You can consider using a traditional configuration with a cool air delivery unit inside the room and a chiller outside if your computer room is on the perimeter of the building near a relatively secluded outside spot. The proximity of the inside and outside equipment is vital due to the copper pipe running between the two. The length of your copper pipe will affect the efficiency, with longer pipes being less efficient and more impractical.
In-rack Cooling Systems
Often, edge sites will need alternative cooling approaches to perimeter cooling. Using in-rack cooling systems is an effective and efficient cooling method, although it does require additional space to be available behind the rack to work. Some all-in-one racks will come with in-rack cooling systems already integrated.
Rear Door Heat Exchange Cooling Systems
These types of cooling systems are integrated into the rack door itself. They provide cool air evenly throughout the rack and are ideal for higher-density edge racks.
Step Four – Monitoring and Management
In modern architecture, edge data centers are integral parts of distributed networks consisting of similar sites that are designed to operate together seamlessly. They are also connected with enterprise data centers and cloud resources. Since most edge deployments lack on-site IT support, remote monitoring and management are crucial to prevent failures, delays, and downtime.
If you are considering remote management options for your edge rack, the first step is to identify the equipment in the rack. We recommend a console server with a cellular capability if it includes networking equipment. This will ensure that you can maintain visibility even if the network goes down by allowing you to access network gear remotely through a cellular connection. This will enable you to address problems remotely potentially.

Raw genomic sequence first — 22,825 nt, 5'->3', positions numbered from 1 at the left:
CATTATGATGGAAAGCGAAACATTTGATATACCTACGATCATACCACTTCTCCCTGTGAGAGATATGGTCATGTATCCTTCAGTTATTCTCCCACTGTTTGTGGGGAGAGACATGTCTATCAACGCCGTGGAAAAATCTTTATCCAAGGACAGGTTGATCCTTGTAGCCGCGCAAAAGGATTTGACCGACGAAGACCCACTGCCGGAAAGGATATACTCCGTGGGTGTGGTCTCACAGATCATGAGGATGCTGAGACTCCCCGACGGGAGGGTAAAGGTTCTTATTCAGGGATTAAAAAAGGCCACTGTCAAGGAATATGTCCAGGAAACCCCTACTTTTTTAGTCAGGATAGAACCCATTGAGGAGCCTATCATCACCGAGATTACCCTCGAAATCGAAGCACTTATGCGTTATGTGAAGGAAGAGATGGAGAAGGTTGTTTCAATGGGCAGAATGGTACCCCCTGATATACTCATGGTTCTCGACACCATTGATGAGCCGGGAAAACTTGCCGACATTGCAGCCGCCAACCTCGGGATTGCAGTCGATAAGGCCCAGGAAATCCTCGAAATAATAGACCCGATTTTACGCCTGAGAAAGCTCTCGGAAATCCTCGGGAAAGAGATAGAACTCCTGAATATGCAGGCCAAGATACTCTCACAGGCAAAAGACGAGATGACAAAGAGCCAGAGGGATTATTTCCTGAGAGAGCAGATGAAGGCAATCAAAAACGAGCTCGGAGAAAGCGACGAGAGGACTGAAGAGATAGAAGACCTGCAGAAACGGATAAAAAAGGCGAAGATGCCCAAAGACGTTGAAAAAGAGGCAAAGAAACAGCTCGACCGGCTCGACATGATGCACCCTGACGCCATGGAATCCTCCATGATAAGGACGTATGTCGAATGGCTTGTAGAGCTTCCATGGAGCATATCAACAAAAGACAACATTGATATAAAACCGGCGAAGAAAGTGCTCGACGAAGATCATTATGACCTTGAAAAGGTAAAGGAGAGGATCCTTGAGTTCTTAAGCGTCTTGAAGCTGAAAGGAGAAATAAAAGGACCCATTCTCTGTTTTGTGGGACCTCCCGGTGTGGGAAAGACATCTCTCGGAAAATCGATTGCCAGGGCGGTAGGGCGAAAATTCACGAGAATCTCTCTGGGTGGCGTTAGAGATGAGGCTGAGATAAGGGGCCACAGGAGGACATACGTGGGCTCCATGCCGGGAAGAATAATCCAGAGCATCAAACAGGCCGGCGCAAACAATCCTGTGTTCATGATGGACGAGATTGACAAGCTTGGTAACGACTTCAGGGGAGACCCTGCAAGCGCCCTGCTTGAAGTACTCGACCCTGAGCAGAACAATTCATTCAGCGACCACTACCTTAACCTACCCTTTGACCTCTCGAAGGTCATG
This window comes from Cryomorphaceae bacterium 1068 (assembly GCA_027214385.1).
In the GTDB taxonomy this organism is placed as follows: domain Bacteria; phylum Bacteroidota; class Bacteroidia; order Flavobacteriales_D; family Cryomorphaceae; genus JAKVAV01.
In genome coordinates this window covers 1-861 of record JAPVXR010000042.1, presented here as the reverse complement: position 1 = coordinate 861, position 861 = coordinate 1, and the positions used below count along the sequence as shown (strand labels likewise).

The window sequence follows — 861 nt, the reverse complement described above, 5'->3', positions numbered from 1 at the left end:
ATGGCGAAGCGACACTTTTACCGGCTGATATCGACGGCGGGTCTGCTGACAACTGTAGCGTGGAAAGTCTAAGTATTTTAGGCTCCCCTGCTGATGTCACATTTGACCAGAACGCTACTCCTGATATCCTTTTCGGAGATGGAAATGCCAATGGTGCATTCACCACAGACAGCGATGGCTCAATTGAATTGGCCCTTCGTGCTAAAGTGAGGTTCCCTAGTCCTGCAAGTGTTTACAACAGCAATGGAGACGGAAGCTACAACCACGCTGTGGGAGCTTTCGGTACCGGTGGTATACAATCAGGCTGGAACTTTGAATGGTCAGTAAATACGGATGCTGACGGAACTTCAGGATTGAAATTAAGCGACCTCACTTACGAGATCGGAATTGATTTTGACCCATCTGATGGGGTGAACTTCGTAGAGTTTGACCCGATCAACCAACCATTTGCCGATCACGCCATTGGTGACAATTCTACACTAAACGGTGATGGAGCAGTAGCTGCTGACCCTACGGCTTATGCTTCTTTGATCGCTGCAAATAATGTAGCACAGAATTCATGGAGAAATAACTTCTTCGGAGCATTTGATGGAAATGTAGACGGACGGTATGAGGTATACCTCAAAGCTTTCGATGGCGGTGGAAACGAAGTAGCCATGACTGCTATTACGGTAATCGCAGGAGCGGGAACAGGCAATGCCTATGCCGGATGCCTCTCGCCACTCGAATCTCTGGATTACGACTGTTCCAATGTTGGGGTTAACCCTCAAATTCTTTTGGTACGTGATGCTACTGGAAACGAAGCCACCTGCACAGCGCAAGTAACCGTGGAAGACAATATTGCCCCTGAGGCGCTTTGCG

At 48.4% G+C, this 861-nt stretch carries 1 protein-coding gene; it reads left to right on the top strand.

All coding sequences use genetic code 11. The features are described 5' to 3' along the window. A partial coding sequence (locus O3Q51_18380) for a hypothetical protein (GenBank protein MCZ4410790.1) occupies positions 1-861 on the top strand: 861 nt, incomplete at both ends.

On the other hand, if your rack contains servers, a keyboard, video, and mouse (KVM) switch are advisable. IT personnel can use a KVM to remotely access servers through an internet browser, conduct troubleshooting, or perform routine functions such as initiating equipment upgrades. Depending on the sensitivity of the data housed in the servers, you may want to consider a secure KVM. This is especially important if the data is sensitive to prevent unauthorized access.
If your rack has both networking equipment and servers, we recommend including both a console server and a KVM switch in your remote management options. It is essential to consider both current and future functions and potential vulnerabilities when making your decision.
Remote monitoring and management of edge data centers are vital to prevent failures, delays, and downtime. By identifying the equipment in your rack and selecting appropriate remote management tools, you can ensure seamless operation and minimize the risk of data breaches.
Available at Comms
Vertiv can meet all of your rack needs with its reliable portfolio of innovative products. Check out the Vertiv products we have available at Comms Express here.
For additional help or support with anything mentioned in this blog, or any other products that we stock, don’t hesitate to contact our team! Use our contact form to get in touch and our team will get back to you quickly with our expert knowledge!
This is just a brief look at the Vertiv Range, if you require more Vertiv equipment for your business, you can check our Vertiv microsite for a wide range of Vertiv products to suit your needs.
More Vertiv Products Available from Comms Express:
Vertiv Data Centre UPS | Vertiv Rack Cooling | Vertiv KVM & Console Drawer Solutions | Vertiv Server Cabinets | Vertiv PDUs | Vertiv UPS
If you require any further information on these or any other products that we stock here at Comms Express, please do not hesitate to contact our team who will be only too happy to help.
Until next time…